Please use this identifier to cite or link to this item: http://hdl.handle.net/10397/28171
Title: Complexity analysis of EMG signals for patients after stroke during robot-aided rehabilitation training using fuzzy approximate entropy
Authors: Sun, R
Song, R
Tong, KY
Keywords: Complexity
Electromyographic (EMG)
Fuzzy approximate entropy
Robot-aided rehabilitation
Stroke
Issue Date: 2014
Publisher: Institute of Electrical and Electronics Engineers
Source: IEEE transactions on neural systems and rehabilitation engineering, 2014, v. 22, no. 5, 6663691, p. 1013-1019 How to cite?
Journal: IEEE transactions on neural systems and rehabilitation engineering 
Abstract: The paper presents a novel viewpoint to monitor the motor function improvement during a robot-aided rehabilitation training. Eight chronic poststroke subjects were recruited to attend the 20-session training, and in each session, subjects were asked to perform voluntarymovements of elbow flexion and extension together with the robotic system. The robotic system was continuously controlled by the electromyographic (EMG) signal from the affected triceps. Fuzzy approximate entropy (fApEn) was applied to investigate the complexity of the EMG segment, and maximum voluntary contraction (MVC) during elbow flexion and extension was applied to reflect force generating capacity of the affected muscles. The results showed that the group mean fApEn of EMG signals from triceps and biceps increased significantly after the robot-aided rehabilitation training (p < 0.05). There was also significant increase in maximum voluntary flexion and extension torques after the robot-aided rehabilitation training (p < 0.05). There was significant correlation between fApEn of agonist andMVC (p < 0.01), which implied that the increase of motorneuron number is one of factors thatmay explain the increase in muscle strength. These findings based on fApEn of the EMG signals expand the existing interpretation of training-induced function improvement in patients after stroke, and help us to understand the neurological change induced by the robot-aided rehabilitation training.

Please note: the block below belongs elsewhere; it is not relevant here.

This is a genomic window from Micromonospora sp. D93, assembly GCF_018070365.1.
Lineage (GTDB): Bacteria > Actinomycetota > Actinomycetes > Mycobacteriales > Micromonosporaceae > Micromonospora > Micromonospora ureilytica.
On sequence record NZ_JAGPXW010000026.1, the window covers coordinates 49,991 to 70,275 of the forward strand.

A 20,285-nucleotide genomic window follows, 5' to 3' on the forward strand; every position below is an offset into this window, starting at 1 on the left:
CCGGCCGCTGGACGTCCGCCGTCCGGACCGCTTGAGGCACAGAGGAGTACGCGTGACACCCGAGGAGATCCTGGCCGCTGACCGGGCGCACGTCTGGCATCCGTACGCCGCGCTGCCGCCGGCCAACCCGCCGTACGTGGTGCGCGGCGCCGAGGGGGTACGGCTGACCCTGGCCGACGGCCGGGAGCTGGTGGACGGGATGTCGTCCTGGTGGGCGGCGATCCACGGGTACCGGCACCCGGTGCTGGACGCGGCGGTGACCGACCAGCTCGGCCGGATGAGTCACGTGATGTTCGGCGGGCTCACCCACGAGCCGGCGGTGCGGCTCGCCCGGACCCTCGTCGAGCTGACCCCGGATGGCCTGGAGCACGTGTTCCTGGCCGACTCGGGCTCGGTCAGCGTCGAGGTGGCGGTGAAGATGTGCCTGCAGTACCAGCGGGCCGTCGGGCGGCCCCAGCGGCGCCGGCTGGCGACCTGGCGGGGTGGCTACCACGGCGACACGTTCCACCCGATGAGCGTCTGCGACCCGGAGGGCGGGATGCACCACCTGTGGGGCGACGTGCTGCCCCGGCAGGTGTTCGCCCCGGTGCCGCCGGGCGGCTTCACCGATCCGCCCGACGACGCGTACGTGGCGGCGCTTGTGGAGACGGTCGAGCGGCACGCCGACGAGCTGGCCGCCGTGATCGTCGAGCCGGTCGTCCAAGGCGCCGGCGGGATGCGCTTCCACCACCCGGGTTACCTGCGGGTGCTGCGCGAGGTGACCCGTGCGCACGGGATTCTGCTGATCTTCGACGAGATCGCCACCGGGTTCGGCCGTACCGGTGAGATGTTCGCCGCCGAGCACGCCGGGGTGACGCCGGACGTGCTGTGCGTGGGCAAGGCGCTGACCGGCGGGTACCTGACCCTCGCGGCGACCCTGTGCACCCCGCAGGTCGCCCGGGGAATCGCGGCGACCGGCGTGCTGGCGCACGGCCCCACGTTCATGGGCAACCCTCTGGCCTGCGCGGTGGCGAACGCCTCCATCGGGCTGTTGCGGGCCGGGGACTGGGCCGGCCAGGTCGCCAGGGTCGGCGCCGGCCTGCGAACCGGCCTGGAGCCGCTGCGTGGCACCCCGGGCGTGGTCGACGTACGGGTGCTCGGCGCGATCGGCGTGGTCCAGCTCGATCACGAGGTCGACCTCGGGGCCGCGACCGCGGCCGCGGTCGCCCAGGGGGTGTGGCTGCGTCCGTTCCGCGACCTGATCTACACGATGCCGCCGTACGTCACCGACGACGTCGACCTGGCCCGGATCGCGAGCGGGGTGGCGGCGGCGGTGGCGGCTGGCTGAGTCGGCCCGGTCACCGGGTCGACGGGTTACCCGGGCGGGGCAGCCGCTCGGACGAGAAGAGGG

URI: http://hdl.handle.net/10397/28171
ISSN: 1534-4320 (print)
1558-0210 (online)
DOI: 10.1109/TNSRE.2013.2290017
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